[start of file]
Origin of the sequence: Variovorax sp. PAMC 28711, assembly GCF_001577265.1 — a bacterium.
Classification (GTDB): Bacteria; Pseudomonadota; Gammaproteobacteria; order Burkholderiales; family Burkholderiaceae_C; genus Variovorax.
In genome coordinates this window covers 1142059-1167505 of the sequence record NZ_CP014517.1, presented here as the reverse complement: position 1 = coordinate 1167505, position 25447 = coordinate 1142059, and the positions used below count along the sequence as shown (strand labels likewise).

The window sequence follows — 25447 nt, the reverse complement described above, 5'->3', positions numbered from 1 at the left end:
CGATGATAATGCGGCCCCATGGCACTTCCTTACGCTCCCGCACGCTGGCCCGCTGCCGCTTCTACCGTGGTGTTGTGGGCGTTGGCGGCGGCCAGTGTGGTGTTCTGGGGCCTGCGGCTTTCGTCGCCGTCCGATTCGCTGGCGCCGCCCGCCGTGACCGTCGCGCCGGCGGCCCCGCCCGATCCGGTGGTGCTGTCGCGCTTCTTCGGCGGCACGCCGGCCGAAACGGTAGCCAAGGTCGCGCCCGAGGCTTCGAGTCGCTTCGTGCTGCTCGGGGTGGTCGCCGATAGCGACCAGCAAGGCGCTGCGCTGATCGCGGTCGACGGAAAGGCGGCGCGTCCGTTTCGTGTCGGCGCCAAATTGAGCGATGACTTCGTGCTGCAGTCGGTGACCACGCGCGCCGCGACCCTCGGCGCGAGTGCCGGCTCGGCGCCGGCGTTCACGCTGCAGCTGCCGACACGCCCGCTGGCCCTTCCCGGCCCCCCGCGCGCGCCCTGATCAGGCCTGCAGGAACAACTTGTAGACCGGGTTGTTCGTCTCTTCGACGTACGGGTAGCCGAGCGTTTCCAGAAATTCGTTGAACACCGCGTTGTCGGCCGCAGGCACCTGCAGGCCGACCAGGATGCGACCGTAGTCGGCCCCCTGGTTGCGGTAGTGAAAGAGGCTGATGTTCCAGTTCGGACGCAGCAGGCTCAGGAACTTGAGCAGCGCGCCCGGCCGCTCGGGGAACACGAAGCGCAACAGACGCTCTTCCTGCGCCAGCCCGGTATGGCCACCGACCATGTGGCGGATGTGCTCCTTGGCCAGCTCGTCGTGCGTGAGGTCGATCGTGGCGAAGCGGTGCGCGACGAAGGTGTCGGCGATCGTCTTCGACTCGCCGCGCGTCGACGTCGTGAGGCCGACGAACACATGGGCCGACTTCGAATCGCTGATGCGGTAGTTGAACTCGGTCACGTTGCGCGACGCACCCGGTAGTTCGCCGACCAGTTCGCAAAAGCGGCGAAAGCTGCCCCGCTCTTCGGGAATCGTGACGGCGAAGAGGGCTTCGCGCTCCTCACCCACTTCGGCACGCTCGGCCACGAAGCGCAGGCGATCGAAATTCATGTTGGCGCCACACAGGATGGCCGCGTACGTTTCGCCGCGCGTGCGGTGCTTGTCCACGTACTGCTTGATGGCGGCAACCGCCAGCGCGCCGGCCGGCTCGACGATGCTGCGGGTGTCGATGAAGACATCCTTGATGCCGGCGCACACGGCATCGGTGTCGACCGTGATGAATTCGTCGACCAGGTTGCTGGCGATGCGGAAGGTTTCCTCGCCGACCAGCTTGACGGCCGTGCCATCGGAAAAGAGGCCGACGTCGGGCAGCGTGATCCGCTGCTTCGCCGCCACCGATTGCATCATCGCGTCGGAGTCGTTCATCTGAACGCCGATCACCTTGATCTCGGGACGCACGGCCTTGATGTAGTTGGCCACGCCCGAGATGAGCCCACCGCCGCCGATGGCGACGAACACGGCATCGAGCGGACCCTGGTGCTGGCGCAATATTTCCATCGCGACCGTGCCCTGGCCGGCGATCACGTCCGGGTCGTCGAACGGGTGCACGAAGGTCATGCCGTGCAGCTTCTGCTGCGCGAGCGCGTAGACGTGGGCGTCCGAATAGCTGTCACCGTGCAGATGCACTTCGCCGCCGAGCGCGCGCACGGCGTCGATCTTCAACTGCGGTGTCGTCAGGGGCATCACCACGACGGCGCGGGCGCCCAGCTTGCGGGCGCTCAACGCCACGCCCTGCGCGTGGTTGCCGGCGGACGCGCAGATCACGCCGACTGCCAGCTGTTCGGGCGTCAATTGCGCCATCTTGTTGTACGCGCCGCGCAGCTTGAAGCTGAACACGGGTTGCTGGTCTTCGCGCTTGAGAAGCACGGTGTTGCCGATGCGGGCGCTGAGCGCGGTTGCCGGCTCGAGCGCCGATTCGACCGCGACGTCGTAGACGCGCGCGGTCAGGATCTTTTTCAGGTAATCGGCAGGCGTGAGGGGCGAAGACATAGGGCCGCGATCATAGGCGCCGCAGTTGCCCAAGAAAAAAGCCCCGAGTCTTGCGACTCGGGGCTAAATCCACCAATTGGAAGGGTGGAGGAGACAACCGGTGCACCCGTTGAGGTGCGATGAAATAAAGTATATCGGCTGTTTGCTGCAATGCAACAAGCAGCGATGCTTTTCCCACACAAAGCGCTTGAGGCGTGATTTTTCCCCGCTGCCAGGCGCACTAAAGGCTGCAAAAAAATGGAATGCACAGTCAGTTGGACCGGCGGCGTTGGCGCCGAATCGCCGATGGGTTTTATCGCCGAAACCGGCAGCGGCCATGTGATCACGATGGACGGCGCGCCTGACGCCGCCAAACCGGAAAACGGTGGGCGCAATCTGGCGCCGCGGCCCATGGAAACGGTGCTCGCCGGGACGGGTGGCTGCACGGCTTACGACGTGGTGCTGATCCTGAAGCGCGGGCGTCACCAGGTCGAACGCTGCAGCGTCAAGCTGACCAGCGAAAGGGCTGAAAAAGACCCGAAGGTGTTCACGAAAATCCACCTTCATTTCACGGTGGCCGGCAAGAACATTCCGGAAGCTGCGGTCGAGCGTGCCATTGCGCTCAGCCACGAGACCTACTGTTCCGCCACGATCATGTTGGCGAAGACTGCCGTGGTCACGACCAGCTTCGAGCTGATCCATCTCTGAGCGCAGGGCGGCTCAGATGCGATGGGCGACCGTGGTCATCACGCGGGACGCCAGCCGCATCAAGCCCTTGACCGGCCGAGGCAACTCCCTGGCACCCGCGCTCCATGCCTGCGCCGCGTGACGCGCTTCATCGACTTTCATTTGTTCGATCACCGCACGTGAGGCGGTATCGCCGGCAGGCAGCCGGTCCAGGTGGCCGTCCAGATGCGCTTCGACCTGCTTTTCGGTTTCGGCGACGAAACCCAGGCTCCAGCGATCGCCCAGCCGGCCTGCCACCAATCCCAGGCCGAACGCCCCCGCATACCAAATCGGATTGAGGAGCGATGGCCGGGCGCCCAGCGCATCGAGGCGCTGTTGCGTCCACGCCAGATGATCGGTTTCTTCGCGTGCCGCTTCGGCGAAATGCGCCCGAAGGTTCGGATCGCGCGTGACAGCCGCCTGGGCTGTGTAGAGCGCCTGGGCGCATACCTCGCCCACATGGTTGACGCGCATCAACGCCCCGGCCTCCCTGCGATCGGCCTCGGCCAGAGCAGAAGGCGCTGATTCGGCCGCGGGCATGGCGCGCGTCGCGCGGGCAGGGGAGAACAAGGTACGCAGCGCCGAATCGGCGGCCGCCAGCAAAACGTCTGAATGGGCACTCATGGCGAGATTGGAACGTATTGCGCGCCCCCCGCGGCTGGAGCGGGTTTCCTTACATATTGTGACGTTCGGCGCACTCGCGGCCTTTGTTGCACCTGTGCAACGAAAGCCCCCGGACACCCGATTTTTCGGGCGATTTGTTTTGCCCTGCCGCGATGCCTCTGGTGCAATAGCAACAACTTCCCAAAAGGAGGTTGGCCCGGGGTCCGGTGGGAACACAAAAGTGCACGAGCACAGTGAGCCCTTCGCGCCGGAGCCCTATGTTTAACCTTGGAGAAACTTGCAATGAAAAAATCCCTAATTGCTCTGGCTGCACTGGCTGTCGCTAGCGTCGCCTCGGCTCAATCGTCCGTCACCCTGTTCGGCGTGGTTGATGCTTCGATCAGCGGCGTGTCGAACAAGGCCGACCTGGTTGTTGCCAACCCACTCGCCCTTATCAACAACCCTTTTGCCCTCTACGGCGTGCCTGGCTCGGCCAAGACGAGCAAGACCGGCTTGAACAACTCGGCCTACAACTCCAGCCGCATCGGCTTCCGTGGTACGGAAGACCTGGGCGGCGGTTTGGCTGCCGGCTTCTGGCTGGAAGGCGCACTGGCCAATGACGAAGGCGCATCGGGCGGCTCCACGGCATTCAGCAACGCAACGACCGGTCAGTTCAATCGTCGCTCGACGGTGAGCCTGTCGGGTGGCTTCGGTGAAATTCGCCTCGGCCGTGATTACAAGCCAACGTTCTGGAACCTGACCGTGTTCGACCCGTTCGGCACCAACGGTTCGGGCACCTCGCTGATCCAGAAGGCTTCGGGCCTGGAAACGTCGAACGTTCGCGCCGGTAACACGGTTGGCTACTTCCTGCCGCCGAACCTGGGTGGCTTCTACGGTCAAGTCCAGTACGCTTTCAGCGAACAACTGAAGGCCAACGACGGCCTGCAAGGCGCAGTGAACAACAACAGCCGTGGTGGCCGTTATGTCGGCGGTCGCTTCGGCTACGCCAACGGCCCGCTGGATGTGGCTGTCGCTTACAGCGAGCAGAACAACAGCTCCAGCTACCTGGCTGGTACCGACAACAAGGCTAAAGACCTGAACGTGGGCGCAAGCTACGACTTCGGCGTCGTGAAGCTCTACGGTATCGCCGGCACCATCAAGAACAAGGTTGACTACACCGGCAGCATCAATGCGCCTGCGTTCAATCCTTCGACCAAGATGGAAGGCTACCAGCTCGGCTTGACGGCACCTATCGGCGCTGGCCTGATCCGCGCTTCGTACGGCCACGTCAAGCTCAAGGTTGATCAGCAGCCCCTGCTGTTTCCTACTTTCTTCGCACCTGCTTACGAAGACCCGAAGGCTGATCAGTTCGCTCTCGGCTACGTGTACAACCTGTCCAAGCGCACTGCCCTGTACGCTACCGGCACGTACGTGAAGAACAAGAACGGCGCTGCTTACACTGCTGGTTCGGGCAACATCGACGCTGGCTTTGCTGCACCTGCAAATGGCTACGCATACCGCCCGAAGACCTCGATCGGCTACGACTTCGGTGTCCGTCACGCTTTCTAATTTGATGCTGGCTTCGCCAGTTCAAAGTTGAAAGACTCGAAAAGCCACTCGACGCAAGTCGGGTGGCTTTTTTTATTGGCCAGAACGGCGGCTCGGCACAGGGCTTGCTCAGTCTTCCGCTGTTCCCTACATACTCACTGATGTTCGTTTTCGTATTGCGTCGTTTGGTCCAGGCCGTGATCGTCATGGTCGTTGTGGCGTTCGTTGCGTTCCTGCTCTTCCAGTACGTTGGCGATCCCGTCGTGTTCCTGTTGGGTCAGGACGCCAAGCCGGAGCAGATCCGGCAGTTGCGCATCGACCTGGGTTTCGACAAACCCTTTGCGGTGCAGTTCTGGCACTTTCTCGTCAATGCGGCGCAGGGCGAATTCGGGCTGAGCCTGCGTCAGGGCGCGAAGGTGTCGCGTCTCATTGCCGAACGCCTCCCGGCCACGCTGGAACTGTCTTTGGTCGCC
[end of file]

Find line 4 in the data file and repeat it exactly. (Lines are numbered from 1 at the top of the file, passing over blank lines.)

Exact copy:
The window sequence follows — 25447 nt, the reverse complement described above, 5'->3', positions numbered from 1 at the left end: